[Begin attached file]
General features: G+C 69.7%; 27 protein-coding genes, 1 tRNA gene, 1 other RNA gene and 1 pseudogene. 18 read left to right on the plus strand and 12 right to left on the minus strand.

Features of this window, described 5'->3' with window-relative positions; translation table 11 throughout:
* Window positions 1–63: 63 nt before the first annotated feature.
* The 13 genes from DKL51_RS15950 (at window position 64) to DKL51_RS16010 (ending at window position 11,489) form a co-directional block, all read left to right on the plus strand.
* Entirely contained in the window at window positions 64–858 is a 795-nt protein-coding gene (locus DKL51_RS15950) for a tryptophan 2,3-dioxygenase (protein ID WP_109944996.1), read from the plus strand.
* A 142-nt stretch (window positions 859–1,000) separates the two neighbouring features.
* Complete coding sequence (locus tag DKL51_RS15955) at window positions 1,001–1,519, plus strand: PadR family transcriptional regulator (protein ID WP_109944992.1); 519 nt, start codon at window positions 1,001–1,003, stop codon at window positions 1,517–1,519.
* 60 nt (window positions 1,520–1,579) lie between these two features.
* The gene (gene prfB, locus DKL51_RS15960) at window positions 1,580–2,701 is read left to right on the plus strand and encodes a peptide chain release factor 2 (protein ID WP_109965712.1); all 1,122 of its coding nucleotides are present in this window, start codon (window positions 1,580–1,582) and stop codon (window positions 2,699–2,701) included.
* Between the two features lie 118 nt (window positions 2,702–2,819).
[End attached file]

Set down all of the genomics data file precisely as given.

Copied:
General features: G+C 69.7%; 27 protein-coding genes, 1 tRNA gene, 1 other RNA gene and 1 pseudogene. 18 read left to right on the plus strand and 12 right to left on the minus strand.

Features of this window, described 5'->3' with window-relative positions; translation table 11 throughout:
* Window positions 1–63: 63 nt before the first annotated feature.
* The 13 genes from DKL51_RS15950 (at window position 64) to DKL51_RS16010 (ending at window position 11,489) form a co-directional block, all read left to right on the plus strand.
* Entirely contained in the window at window positions 64–858 is a 795-nt protein-coding gene (locus DKL51_RS15950) for a tryptophan 2,3-dioxygenase (protein ID WP_109944996.1), read from the plus strand.
* A 142-nt stretch (window positions 859–1,000) separates the two neighbouring features.
* Complete coding sequence (locus tag DKL51_RS15955) at window positions 1,001–1,519, plus strand: PadR family transcriptional regulator (protein ID WP_109944992.1); 519 nt, start codon at window positions 1,001–1,003, stop codon at window positions 1,517–1,519.
* 60 nt (window positions 1,520–1,579) lie between these two features.
* The gene (gene prfB, locus DKL51_RS15960) at window positions 1,580–2,701 is read left to right on the plus strand and encodes a peptide chain release factor 2 (protein ID WP_109965712.1); all 1,122 of its coding nucleotides are present in this window, start codon (window positions 1,580–1,582) and stop codon (window positions 2,699–2,701) included.
* Between the two features lie 118 nt (window positions 2,702–2,819).